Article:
The window shows Christ in majesty in the centre, surrounded by 12 panels of worshipping angels, then the twelve apostles in roundels in the outer ring.  I imagine the theme and its realisation follows that of its predecessor fairly closely, but how similar this is to the original design I don’t know.

If you weren’t told this was not a 13th century original, I think you’d have to be an expert to be able to tell, because this is still a very beautiful window.

The rose window from the south transept of Notre Dame Cathedral, Reims, France

The rose window from the south transept of Notre Dame Cathedral, Reims, France

The central roundel from the south transept rose window of Notre Dame Cathedral, Reims, France

The central roundel from the south transept rose window of Notre Dame Cathedral, Reims, France

Some outer panels from the south transept rose window of Notre Dame Cathedral, Reims, France

Some outer panels from the south transept rose window of Notre Dame Cathedral, Reims, France

Inner City Legacy – 2

Brisbane was still only an infant settlement when a parcel of land on the hill near the old penal colony windmill was granted for the establishment of a church in 1856.  The ‘Brisbane Tabernacle’, as it was then known, was constructed of locally-quarried pink porphyry, and opened in 1862.  It soon proved to be too small and was enlarged in 1869, and what is now All Saints’ Anglican Church is the oldest surviving church building in the Australian State of Queensland.

Over time, almost all of the land around this small Early English Gothic Revival church was resumed by the city.  As happened to St Andrew’s Uniting Church not far away, the biggest sacrifice of church property was required to build a railway, only this time to tunnel a line directly underneath the church itself.  Once the tunnel was built, the former church land required to access this tunnel was filled in and sold privately.  Now, directly in front of the church entrance, stands a towering circular bank building, dwarfing what was once a Brisbane landmark.

Like so many inner city churches, All Saints is surrounded by modern office buildings

Like so many inner city churches, All Saints is surrounded by modern office buildings

There are a couple of features of this quite small church that are particularly worth noting.

Although it is a simple rectangular space with just a chancel, it has a spectacular and very rare double hammer beam roof. Compared to the single hammer beam roof in St Andrews’ (yesterday’s post), this is a more complex construction, but much lighter and more delicate, while doing the same basic job.

The rare double hammer beam roof of All Saints' Brisbane

The rare double hammer beam roof of All Saints’ Brisbane

There are many really pretty stained glass windows in this church, all in a very traditional style, most of them much more modern than they look.  However, at the east end, behind the altar, are the oldest stained glass windows in Queensland, dating from 1870.  The three main lancets are what you would expect to see, a crucifixion in the centre flanked by the Virgin Mary to the left and… er…someone else with a halo on the right.  But above them are one large and two tiny roundels which I really like – a benificent post-resurrection Christ, looking like some pagan sun god, and two tiny little decorative, and very cute, ‘alpha’ and ‘omega’ windows.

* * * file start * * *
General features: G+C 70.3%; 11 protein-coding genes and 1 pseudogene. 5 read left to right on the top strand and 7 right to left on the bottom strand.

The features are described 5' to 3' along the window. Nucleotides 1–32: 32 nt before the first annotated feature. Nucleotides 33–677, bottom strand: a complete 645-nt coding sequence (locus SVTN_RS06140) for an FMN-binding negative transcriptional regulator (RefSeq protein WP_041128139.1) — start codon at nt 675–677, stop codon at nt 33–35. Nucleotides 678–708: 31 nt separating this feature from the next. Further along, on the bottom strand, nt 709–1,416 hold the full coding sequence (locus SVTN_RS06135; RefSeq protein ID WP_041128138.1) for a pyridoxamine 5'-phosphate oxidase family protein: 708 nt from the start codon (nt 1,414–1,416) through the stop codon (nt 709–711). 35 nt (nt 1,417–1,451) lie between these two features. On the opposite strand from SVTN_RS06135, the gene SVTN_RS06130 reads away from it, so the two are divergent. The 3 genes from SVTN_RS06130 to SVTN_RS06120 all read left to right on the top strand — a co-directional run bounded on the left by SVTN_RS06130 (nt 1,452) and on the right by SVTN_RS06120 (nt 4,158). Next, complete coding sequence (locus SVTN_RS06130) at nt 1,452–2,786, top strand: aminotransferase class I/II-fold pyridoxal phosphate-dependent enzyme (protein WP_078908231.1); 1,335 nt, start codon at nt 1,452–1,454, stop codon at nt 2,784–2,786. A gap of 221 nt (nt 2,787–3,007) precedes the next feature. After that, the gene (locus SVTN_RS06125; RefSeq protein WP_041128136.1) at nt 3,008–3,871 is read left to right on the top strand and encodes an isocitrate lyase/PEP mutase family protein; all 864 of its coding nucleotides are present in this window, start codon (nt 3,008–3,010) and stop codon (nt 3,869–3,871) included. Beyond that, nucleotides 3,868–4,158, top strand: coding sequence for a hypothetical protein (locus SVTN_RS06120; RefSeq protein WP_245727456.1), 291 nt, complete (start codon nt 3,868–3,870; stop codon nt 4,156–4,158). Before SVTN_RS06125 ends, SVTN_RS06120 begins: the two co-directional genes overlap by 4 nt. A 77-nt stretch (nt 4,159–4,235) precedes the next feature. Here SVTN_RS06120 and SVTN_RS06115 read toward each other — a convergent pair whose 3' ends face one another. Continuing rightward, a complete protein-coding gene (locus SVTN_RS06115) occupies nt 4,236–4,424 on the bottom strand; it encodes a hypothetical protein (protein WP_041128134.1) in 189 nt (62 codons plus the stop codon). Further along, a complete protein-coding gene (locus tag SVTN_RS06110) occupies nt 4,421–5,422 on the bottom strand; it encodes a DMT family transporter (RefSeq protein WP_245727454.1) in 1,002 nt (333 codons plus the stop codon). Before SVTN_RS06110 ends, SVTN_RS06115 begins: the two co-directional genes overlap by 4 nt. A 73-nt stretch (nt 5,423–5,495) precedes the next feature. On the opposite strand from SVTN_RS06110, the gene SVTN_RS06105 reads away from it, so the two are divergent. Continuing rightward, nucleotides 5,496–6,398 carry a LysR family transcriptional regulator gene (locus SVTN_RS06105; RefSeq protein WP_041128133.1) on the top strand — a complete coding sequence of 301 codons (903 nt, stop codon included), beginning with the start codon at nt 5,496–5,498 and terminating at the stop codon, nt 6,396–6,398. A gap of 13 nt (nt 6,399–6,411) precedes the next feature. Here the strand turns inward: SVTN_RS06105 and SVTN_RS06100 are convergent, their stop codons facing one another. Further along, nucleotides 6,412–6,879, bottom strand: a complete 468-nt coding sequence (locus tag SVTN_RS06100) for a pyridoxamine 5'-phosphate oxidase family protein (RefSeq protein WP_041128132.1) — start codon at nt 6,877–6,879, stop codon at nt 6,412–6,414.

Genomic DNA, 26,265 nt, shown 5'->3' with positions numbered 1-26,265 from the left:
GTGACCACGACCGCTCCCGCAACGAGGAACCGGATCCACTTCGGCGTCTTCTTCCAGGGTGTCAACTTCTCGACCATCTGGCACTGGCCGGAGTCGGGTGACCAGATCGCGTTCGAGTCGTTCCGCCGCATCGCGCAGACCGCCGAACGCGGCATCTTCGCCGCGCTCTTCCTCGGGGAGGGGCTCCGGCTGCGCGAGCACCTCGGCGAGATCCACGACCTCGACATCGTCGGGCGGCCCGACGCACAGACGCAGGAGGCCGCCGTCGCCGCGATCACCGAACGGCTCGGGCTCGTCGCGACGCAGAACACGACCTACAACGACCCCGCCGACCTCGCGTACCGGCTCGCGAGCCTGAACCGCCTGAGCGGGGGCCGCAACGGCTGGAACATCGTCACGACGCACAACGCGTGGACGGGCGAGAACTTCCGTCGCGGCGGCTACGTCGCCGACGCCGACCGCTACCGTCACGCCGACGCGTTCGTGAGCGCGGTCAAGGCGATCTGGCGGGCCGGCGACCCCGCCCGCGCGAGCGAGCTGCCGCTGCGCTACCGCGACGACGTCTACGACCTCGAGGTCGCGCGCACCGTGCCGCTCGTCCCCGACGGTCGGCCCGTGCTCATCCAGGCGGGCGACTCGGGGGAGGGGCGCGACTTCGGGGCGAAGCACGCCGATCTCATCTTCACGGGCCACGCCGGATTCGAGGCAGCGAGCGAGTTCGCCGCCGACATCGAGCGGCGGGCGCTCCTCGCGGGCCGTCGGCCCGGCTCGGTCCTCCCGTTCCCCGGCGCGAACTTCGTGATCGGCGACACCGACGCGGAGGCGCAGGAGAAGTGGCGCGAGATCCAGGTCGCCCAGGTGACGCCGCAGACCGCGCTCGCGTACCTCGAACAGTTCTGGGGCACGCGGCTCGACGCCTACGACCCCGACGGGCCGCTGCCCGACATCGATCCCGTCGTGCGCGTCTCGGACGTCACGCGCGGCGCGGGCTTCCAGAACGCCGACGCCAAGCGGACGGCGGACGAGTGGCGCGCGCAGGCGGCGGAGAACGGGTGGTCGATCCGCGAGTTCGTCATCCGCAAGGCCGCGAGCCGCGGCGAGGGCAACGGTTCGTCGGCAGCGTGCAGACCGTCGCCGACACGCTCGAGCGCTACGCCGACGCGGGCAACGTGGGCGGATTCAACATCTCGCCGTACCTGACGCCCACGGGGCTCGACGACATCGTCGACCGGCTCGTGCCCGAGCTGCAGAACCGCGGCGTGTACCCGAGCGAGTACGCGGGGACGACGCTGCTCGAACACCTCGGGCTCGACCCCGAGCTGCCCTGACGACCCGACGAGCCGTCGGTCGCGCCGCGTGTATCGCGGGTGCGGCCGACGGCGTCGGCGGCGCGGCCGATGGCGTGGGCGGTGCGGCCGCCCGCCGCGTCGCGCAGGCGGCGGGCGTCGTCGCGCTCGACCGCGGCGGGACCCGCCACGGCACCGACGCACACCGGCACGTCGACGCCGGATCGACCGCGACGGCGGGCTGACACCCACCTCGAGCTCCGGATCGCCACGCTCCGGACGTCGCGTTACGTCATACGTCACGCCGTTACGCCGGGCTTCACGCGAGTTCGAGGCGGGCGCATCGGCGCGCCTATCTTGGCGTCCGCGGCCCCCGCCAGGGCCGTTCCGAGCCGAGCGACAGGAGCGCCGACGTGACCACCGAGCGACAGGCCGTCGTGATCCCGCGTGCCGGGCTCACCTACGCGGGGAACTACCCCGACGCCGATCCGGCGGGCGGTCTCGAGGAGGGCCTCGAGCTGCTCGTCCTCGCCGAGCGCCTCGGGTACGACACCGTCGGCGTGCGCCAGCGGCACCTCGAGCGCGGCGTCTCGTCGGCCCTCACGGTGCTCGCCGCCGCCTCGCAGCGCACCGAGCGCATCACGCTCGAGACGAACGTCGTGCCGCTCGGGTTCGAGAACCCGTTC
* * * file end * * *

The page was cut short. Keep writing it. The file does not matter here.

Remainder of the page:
One of the oldest stained glass windows in Brisbane, over the altar of All Saints' church

One of the oldest stained glass windows in Brisbane, over the altar of All Saints’ church

One of two tiny roundels over the altar of All Saints' church, this is the sign for 'alpha', as in 'I am the alpha and the omega', i.e. the beginning and the end.

One of two tiny roundels over the altar of All Saints’ church, this is the sign for ‘alpha’, as in ‘I am the alpha and the omega’, i.e. ‘I am the beginning and the end’.

The other tiny roundel over the altar in All Saints" church.  Would it really be sacrilegious to put these two images on the front and back of a t-shirt?

The other tiny roundel over the altar in All Saints” church, is ‘omega’. Would it really be sacrilegious to put these two images on the front and back of a t-shirt?

All Saints is a ‘Forward in Faith’ church, which is almost, but not quite, a breakaway sect from Anglicanism.  That means that it sticks to a very traditional and more catholic form of the communion service, and is vehemently opposed to the ordination of women at any level, as well as being opposed to its parent Anglican church’s increasingly tolerant attitude to homosexuality.  Despite that, the Rev. Canon Richard Martin, the priest in charge of this church, was a very friendly and helpful man, and very accommodating to me and my questions, as well as to my tripod and other paraphernalia, and I thank him for that.

Inner City Legacy – 1

As small communities grow into large towns, and as some of those towns become substantial cities, the pressure of development either squeezes out the original inhabitants, or it leaves them stranded in an alien environment.  In my lifetime, my home city of Brisbane, Australia, has grown rapidly from being a big parochial country town into a global city of  2.2 million people.  As a result, many of the old parish churches of Brisbane have been bulldozed to make way for skyscrapers and freeways.  A few still remain in the city centre, surrounded by office blocks and apartment towers, no longer dominating their environs, struggling to survive.